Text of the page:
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Animal Aid Protests at The 'Festival of Death'
Posted 5 March 2009
Date: 10 March 2009
Location: The Main Entrance, Cheltenham Racecourse
Animal Aid will be holding a sombre, funereal protest at the Cheltenham Festival in memory of the many horses who have died at the course. The 2009 Festival also marks the second anniversary of the launch of Animal Aid’s Race Horse Deathwatch – an online database that monitors all Thoroughbred deaths on Britain’s racecourses. Deathwatch shows that 14 horses have died at the course in the past three years.
Cheltenham ranks amongst the most hazardous of Britain's 60 racecourses. In 2006, 11 horses perished at the Festival, two more died in 2007 and another in 2008. There are several reasons for the high mortality rate. Among them is Cheltenham's notorious downhill fences and hurdles that, over many decades, have killed seasoned and novice horses alike.
Nationally, around 420 horses are raced to death every year. Some 38 per cent of these fatalities occur during, or immediately after, a race. The other victims die as a result of training injuries or are killed after being assessed by their owners as no-hopers. Some of these animals will end their days in a UK abattoir – their meat destined for human consumption on the continent.
Commenting recently on the Cheltenham Festival, The Guardian’s racing correspondent Greg Wood stated: ‘Horses will still die at the Festival. Nothing will ever change that.’ (Guardian, 24 February 2009) Animal Aid believes that this is unacceptable and will be calling on the public to withhold their betting money and attendance fees.
Says Animal Aid Horse Racing Consultant, Dene Stansall:
‘Animal Aid will be at the Cheltenham Festival to let punters know that their attendance and betting money is funding an industry responsible for the on-course and in-training deaths of some 420 horses nationally every year. Additionally, many horses who are of little financial worth will be sold on repeatedly and may even be sent to a British abattoir, so that their meat can be sold abroad. Cheltenham has witnessed 14 horses killed at its course during the last three years but appears content with this casualty rate. Cheltenham is one of the worst courses in the country, with an appalling record for killing horses. If people care about animal welfare, they need to withhold their money from this so-called “sport”.’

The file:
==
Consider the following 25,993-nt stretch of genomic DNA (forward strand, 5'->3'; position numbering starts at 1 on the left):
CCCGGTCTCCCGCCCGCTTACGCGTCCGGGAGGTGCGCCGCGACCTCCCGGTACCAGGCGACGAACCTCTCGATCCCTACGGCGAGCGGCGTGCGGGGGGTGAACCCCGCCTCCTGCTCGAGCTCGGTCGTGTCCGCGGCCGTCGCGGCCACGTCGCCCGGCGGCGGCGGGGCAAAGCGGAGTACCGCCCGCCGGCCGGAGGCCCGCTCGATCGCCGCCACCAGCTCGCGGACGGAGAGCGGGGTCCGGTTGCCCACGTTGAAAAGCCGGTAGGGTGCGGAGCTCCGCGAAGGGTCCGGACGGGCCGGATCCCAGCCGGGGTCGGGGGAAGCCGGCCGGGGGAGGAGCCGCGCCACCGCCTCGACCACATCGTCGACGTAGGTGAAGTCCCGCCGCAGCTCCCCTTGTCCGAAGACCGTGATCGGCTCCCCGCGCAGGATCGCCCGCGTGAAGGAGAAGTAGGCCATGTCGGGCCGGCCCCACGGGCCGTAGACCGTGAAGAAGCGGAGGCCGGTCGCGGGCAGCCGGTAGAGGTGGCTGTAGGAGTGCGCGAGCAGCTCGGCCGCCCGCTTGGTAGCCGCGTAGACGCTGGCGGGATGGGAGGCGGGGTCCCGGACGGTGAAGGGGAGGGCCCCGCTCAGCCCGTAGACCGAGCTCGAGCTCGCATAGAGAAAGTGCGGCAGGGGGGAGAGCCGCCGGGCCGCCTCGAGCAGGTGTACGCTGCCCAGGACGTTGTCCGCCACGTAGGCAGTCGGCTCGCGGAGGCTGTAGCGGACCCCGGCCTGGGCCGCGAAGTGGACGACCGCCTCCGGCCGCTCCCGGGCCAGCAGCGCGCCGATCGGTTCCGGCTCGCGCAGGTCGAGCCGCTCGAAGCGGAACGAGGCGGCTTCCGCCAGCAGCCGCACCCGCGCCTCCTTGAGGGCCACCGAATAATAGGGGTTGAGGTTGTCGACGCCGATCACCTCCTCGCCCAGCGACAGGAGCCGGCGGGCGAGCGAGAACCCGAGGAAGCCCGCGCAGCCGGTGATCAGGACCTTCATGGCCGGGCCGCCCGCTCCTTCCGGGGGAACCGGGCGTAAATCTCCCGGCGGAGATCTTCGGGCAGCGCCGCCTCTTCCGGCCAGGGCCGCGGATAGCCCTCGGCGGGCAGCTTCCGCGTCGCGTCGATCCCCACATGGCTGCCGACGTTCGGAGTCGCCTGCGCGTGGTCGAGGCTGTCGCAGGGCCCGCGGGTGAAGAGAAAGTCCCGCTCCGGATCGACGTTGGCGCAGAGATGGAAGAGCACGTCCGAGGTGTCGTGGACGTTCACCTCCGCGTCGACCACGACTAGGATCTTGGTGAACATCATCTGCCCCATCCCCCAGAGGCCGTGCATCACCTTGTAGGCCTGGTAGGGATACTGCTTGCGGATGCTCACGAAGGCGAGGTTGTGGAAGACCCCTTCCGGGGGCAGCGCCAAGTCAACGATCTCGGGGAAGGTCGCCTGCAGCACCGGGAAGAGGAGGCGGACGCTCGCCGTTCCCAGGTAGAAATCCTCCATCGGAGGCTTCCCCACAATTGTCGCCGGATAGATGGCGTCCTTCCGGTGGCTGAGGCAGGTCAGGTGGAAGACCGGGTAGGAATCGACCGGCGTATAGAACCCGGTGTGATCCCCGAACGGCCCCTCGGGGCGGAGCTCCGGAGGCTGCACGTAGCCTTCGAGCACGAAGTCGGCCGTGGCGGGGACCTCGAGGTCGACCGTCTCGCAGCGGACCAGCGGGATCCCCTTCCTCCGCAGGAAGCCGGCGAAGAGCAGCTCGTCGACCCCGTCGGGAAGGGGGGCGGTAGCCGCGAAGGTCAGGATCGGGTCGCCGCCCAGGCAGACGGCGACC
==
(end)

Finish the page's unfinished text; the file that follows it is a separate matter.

Notes to editors:
- Of the approximately 18,000 horses bred each year by the closely related British and Irish racing industries, only around 40% go on to race. Many of the ‘low quality’ newborns are destroyed while those who do enter racing suffer a high level of fatal injuries and stress-related illnesses, such as gastric ulcers and bleeding lungs. Around 6,000 race horses leave British racing each year, yet very few go on to a sanctuary or adoptive home.
- View our powerful 90-second web film
- View our undercover footage of horse slaughter
- Read Animal Aid’s analysis of the figures from the first year of Race Horse Deathwatch
- Read Animal Aid’s report on breeding and slaughter
- For full background and interviews, contact Andrew Tyler on 01732 364546
- ISDN line available for broadcast-quality interviews.
- Images are available on request.